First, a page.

CHICAGO — A Ukrainian Village church said it has yet again been targeted for attacks as unrest in Ukraine continues, this time with some kind of fireworks that went off just outside the church during Palm Sunday Mass.
An office manager at Sts. Volodymyr and Olha Ukrainian Catholic Church, 739 N. Oakley Blvd., said she was in the downstairs auditorium during Sunday morning Mass when she heard the loud noise some time before 11 a.m.
"It kind of sounded like somebody picked up a pile of lumber and just dropped it," Chrystyna Kosacz said.
Parishioners saw two men running into a nearby alley and chased them but couldn't catch up, said Natalie Kowal, a secretary at the church. Kowal photographed the apparent explosive's aftermath at the church plaza.
The photo, which shows what appears to be white residue, along with the church's description of one of the suspects, was shared by nearly 200 Facebook users as of Monday afternoon.
On its Facebook page, Sts. Volodymyr and Olha described one of the suspects as a white man about 26 years old, 5-foot-6, weighing 160 pounds and wearing a light blue and gray sweater with jeans. According to the church, two devices were placed, but one didn't go off.
"We suspect that it has to do with the situation in Ukraine right now," Kosacz said.
Police responded to the incident and said an "unknown offender" threw a firework at the church while parishioners were around, but there were no injuries.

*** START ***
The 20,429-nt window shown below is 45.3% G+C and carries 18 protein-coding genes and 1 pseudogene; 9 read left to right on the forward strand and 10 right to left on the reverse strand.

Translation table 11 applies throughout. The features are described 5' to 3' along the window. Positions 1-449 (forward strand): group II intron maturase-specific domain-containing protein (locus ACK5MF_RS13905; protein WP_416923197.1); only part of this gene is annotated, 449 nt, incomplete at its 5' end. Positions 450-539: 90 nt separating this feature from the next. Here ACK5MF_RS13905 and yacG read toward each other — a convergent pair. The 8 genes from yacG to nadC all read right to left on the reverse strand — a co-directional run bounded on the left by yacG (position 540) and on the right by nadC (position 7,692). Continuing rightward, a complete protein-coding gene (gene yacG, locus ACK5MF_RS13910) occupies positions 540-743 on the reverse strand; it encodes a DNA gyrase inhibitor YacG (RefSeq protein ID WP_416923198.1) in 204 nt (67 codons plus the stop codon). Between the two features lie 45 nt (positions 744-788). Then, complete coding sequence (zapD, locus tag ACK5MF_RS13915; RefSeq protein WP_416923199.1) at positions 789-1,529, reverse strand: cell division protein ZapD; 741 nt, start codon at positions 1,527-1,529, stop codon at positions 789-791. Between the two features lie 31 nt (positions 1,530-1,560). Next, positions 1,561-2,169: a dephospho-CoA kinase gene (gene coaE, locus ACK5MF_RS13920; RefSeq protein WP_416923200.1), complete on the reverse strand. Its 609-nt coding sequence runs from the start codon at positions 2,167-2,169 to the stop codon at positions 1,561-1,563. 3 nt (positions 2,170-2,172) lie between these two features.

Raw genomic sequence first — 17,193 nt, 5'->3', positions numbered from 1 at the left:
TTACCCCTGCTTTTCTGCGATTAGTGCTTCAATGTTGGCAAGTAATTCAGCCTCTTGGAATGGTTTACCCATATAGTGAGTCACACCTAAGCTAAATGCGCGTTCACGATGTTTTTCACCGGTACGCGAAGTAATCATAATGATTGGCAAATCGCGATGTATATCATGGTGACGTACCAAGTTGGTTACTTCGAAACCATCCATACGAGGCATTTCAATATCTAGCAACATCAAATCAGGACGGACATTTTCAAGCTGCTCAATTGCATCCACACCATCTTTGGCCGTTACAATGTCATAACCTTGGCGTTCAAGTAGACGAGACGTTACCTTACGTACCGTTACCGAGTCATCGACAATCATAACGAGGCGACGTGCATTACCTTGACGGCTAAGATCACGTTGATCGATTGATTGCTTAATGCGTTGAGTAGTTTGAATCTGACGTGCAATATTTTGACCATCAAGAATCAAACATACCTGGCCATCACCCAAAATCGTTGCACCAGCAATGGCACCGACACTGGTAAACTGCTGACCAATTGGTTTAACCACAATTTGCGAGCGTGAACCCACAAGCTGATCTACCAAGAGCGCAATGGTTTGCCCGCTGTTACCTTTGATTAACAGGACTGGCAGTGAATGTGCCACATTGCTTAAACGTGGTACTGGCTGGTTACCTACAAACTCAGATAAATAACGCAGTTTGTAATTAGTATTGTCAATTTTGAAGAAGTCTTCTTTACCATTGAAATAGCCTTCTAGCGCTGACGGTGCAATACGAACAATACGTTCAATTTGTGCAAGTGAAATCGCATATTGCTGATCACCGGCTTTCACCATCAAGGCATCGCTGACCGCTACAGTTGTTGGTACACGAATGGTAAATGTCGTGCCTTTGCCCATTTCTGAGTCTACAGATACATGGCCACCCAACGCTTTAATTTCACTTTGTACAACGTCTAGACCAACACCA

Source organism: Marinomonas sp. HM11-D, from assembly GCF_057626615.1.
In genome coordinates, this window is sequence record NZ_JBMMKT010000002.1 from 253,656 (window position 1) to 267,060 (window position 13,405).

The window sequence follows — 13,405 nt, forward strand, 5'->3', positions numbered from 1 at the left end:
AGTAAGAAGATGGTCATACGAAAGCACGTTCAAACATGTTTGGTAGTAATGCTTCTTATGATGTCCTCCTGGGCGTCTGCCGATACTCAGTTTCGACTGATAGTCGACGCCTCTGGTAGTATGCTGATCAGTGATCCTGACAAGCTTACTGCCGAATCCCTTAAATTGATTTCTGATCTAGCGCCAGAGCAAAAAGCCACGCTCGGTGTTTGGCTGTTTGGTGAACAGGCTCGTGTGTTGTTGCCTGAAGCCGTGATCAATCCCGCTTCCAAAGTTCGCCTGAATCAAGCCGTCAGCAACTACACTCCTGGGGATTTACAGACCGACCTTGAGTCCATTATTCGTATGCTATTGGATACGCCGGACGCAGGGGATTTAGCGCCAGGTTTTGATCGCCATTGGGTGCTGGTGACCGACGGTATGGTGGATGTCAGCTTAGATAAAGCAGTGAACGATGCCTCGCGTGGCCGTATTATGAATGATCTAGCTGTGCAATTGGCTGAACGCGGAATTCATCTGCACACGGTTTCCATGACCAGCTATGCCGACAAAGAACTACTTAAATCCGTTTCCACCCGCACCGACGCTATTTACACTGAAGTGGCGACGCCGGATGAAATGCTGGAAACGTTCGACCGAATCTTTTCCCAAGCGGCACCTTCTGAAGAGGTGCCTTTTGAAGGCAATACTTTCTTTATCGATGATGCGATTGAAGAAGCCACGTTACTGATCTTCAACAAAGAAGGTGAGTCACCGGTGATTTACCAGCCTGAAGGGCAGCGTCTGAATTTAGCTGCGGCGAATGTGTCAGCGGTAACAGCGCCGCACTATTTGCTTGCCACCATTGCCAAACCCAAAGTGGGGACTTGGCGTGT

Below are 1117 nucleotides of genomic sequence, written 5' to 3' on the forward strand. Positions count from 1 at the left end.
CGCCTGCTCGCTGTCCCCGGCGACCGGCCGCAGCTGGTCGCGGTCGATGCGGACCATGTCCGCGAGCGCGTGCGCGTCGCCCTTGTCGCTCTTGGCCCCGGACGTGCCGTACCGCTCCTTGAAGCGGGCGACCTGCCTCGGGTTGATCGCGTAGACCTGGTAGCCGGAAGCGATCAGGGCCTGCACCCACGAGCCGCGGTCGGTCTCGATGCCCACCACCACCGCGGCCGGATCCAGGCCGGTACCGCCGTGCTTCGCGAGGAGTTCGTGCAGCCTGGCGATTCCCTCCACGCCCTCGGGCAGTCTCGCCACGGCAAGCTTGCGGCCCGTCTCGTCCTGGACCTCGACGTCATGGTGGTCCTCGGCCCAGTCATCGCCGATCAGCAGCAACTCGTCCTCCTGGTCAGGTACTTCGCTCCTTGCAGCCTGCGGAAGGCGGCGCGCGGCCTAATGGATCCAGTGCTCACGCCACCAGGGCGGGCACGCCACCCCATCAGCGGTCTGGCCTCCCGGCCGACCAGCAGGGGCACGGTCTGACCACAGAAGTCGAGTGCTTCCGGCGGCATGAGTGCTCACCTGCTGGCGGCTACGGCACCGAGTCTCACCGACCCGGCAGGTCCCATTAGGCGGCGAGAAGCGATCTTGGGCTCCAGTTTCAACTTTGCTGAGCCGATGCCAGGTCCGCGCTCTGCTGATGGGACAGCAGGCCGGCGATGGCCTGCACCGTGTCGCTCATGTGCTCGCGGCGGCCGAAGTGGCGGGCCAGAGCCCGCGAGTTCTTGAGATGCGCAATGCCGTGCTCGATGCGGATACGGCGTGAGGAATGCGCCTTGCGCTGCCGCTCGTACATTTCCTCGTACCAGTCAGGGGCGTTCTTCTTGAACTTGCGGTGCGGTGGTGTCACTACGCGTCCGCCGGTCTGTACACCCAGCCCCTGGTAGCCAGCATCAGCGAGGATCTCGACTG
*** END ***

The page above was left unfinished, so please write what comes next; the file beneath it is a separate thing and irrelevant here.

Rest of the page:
Officers recovered a firework from the scene, according to Jose Estrada, a Chicago Police Department spokesman. No one was arrested, but Area Central detectives are investigating.
Contrary to what the church said, police maintain no fireworks went off.
It wouldn't be the first time the church said it's been targeted as the result of the crisis in Ukraine.
Days after the February ousting of Ukraine President Viktor Yanukovych, parishioners said they returned from Sunday Mass to find nails strewn all over the church parking lot and under cars. Nails were scattered in the parking lot at the adjacent Ukrainian Cultural Center at 2247 W. Chicago Ave., according to the center's manager.
Other Ukrainian Village residents said the country's flags were taken down weeks earlier.
Kosacz and Kowal said some parishioners have been calling the church, worried about attending Easter Mass this weekend. They have been in touch with police and are considering increased security.
"People are scared," Kowal said.